Saturday, January 18, 2014
Obama & Bill Maher: Mental Captives of the NSA - Security State
"Obama’s remarks about the importance of privacy obscured that he has not closed any door on the world’s most powerful surveillance agency." - Spencer Ackerman, UK Guardian, today
Well, the feedback is now in, after Obama's NSA speech yesterday, and as Anthony Romero of the ACLU put it:
Today the president proposed a handful of incremental reforms, but unfortunately he missed this opportunity to stop all forms of bulk collection of innocent Americans’ data.
Obama's incremental reforms include: 1) NSA will no longer hold Americans' phone records - though it will take months or years to accomplish (oh, and the gov't can still access your records if it needs to); 2) there will be "new restrictions" on spying on our allies, although a loophole is allowed (i.e. dependent on the definition of "close ally" and also the electronic spying can be done if a higher authority approves it); 3) there will be a "privacy advocate" or panel to appear before the "special" court in cases where a mass surveillance order are pending. The advocate/s would presumably argue robustly to "lay off" bulk collection in certain cases. It's a bit of an advance considering that previously no public input was permitted as to who would be included in NSA bulk surveillance.
Oh, last but not least, Obama is promising privacy protection for foreign citizens of Europe etc., who can now expect their emails will no longer be logged, or their Twitter messages, Facebook pages. Excuse me, let me back up: There won't be any such spying "unless there is a compelling national security purpose for the United States."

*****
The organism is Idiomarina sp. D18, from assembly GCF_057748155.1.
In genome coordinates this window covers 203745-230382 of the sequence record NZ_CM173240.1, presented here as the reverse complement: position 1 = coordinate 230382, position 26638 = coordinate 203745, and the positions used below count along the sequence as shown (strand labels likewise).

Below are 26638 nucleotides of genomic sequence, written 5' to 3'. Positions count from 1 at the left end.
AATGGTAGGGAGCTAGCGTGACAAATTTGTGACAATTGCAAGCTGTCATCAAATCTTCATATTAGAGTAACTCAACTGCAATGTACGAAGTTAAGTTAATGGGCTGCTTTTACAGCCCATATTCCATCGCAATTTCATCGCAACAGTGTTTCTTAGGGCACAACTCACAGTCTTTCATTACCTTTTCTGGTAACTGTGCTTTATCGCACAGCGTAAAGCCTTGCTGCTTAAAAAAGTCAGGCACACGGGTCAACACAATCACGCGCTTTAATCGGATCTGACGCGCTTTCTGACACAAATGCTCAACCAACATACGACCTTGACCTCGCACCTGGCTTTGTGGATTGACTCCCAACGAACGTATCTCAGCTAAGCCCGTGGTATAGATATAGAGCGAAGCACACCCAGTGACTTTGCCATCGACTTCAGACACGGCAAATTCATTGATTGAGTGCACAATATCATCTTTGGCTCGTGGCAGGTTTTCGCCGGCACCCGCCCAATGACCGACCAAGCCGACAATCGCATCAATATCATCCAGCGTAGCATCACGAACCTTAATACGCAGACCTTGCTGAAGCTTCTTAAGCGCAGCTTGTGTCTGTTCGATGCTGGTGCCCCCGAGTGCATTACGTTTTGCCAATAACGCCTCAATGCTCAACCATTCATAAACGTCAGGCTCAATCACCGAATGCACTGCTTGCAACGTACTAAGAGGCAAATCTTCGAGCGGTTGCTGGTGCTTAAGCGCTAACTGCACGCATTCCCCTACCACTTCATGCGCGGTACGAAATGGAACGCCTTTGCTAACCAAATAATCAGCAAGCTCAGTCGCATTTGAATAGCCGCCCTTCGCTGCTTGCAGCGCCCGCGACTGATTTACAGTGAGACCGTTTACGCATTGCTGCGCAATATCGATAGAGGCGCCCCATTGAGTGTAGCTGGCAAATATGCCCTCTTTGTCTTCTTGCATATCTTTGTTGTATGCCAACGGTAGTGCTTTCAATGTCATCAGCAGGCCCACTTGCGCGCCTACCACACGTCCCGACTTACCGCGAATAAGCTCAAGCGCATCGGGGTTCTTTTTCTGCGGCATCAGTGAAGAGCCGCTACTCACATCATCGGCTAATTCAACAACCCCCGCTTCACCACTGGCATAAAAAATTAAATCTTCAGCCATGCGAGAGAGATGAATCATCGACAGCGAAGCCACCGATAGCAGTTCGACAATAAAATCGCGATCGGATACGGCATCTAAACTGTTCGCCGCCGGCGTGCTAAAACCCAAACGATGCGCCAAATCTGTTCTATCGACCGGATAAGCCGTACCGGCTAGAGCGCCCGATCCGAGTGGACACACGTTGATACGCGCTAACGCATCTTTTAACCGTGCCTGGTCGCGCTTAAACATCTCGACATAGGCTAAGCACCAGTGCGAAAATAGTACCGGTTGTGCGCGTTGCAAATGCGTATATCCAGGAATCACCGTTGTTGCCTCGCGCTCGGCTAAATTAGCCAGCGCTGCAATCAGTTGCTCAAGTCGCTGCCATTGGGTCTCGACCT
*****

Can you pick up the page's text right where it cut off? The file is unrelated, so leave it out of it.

While these give a nod to civil libertarians, the 8 ton "elephant" in the room (concealed by a lot of fulsome privacy rhetoric) remains bulk collection of metadata, which represents the most grievous violation of the 4th amendment. (See my previous post) Thus, Obama punted on what would have been the most significant advance and the real indicator that he respects the 4th. Meanwhile, he has continued his dismissive tone toward Snowden, noting that the whistleblower's (Obama obviously doesn't believe he's one) disclosures have harmed U.S national security. This despite the fact Obama wouldn't have even had to present a nominal appearance of civil liberties defense had Snowden not done what he did.
Indeed, mounting a full-throated defense of the NSA, Obama actually said:
"They're not abusing authorities in order to listen to your private phone calls, or read your emails. We cannot unilaterally disarm out intelligence agencies."
Of course, no one is asking him to do that. What we are insisting on is that we revert back to the original surveillance standards under the 1978 FISA law, which required specific warrants issued and out in the open, vetted by open courts, not secret rubber-stampers. From this, it's clear either Obama doesn't get it or he doesn't want to, or he's a mental -psychological captive of the security statists.
To reinforce my point, Obama did not once mention that even judges on the FISA-"Redux" courts (redone after a pitiful congress made legal Bush's original warrantless wiretaps) have found the NSA has consistently and repeatedly overstepped its bounds. Hell, even the original authors of the Patriot Act (Sens. Jim Sensenbrenner and Patrick Leahy) have said so!
However, as I noted in my last blog post, Obama can perhaps be forgiven, certainly if he's an unwilling mental captive. He surely knows how the security state thwarted the administrations of Eisenhower and Kennedy using nefarious tricks. In the case of Ike it was the 1960 Big Four Summit, blown up by the U-2 incident contrived by Richard Bissell and the CIA. In Kennedy's case, it was the S. Vietnam coup and overthrow of the Diems, engineered by the CIA (unknown to JFK) cutting off all funds from the Commodity Import Aid Program. (For much more on this, see James Douglass': JFK and the Unspeakable: Why He Died and Why It Matters.)
In effect, Obama knows he only has three years of his 2nd term left. He wants to leave with some kind of a legacy, especially if the Affordable Care Act meets expectations. What he doesn't need, and certainly fears, is the security state undermining him - possibly by launching a bogus terror attack, along the lines of the 'Operation Northwoods" template. If you don't know what Northwoods is, you need to google it!